As the dust from the European Super League debacle settles, our Account Manager Liam McCafferty takes a look at the missteps the clubs made along the way, and the events that turned public perception against the Big Six’s coup d’etat.
The launch of the European Super League may go down as one of the biggest PR disasters of the decade. At this point, the six Premier League participants have all withdrawn from the league. The final whistle has been blown. No extra time.
The breakaway tournament lasted a grand total of two days: As former Liverpool defender Jamie Carragher put it, “born April 18, 2021, died April 20, 2021.” The project was a fatal misstep – one involving corporate giants which surely should know better. It managed to do the impossible: temporarily uniting the nation – from pundits, to players, to legal commentators – reaching as far as the Prime Minister.
In many ways, this looks and feels like a classic crisis situation. Two days of wall-to-wall hostile coverage backed by countless threats of legal action. The bad news hit hard, and then some; moving above and beyond the confines of the sports broadcasters to the House of Commons via the front page of Monday’s Financial Times.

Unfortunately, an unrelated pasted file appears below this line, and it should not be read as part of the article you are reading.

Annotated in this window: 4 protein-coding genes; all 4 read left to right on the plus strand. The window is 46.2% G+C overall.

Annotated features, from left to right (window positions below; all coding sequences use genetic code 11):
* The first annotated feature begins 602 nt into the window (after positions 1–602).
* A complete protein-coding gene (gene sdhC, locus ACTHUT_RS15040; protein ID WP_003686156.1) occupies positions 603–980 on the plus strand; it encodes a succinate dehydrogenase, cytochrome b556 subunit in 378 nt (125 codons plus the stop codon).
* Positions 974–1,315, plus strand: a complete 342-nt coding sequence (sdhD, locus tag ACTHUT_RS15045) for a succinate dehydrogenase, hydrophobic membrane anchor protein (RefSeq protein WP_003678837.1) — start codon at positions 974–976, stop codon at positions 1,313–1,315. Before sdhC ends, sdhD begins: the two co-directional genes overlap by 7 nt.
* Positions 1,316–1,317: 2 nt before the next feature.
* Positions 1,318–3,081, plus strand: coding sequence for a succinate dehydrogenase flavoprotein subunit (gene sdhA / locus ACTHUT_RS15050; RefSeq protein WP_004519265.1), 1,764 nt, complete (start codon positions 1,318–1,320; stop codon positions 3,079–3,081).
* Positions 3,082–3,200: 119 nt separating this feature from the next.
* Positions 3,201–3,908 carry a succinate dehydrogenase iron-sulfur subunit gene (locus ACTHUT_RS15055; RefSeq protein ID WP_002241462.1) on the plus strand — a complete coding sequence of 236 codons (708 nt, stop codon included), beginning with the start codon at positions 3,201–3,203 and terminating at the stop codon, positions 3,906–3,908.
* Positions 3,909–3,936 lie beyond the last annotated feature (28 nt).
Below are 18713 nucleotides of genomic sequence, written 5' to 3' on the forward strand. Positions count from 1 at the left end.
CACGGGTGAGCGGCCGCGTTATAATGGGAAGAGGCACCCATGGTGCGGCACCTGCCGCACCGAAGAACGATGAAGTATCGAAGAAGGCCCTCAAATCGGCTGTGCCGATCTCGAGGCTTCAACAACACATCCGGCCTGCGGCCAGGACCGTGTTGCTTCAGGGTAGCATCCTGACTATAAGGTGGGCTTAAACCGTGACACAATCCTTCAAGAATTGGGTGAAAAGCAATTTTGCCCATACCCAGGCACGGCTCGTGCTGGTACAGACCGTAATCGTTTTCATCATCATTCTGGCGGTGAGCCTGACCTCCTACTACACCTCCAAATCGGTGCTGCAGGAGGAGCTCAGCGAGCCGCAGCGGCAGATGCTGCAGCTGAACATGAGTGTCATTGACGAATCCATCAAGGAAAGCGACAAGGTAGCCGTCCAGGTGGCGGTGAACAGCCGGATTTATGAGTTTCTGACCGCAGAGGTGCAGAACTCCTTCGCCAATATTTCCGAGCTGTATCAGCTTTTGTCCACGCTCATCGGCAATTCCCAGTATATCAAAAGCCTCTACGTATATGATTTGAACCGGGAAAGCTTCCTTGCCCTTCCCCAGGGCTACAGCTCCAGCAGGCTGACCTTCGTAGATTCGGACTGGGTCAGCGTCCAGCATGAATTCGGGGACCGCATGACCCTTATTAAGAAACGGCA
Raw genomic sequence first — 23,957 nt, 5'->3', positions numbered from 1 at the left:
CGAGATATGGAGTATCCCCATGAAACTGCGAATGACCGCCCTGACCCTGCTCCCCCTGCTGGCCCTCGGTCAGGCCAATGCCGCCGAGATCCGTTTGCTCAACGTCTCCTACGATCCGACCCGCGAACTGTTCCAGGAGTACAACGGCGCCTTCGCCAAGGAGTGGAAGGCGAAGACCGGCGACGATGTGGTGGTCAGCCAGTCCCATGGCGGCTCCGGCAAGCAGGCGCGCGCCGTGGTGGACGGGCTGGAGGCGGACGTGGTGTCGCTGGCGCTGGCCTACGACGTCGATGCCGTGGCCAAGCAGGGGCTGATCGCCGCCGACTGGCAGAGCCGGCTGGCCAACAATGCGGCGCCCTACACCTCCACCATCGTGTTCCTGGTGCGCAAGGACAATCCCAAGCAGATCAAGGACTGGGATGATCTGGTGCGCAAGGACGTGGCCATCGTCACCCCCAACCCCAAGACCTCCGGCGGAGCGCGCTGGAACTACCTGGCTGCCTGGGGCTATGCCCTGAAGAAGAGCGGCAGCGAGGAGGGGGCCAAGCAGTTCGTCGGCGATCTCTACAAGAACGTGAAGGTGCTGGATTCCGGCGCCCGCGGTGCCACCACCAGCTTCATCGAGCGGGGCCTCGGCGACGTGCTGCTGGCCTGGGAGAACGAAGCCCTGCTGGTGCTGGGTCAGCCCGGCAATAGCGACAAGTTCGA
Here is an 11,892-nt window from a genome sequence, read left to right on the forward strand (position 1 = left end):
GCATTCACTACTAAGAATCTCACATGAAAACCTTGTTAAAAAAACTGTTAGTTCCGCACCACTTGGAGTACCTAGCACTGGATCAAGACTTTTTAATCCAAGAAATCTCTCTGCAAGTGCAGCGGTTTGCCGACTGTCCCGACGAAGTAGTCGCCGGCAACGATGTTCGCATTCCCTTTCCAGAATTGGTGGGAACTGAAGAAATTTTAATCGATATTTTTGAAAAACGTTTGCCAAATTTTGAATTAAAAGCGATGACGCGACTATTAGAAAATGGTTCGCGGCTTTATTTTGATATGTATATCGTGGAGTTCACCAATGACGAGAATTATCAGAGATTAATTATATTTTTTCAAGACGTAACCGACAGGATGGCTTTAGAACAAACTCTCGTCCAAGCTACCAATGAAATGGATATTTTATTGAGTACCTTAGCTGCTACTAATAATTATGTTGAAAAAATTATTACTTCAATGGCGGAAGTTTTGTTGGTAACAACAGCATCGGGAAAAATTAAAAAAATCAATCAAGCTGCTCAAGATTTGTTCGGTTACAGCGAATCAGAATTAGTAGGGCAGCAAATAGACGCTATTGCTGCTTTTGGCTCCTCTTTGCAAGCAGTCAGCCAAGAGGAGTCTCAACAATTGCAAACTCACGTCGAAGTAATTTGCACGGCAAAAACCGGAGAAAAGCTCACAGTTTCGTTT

This is the story of how a product launch, years in the making – appeared to be doomed from its inception. This was no flash in the pan crisis, where a single mistake fuelled by a clumsy response – or an unfortunate incident resulting from an unforeseen event – triggers a crisis. Instead, this was a catastrophe firmly of the creator’s own invention. Despite backing by established financial entities in the world’s most lucrative sport, driven by its strongest brands; the breakaway league ended unceremoniously, nonetheless. This inevitably draws us to the question: why didn’t they know better?
Look Before You Leap
From one perspective, it looks like this could be the traditional, good story gone bad. A product launch which (for all intents and purposes) looks like it has a positive story to tell: Europe’s finest and most esteemed footballing institutions uniting to enhance a product beloved by fans around the world. However, even with the rosiest-possible tint, there was clearly identifiable reputational risks from the outset. Previous statements made by high-profile figures, such as those of current Liverpool manager Jurgen Klopp in 2019,is evidence that is clearly a contentious issue.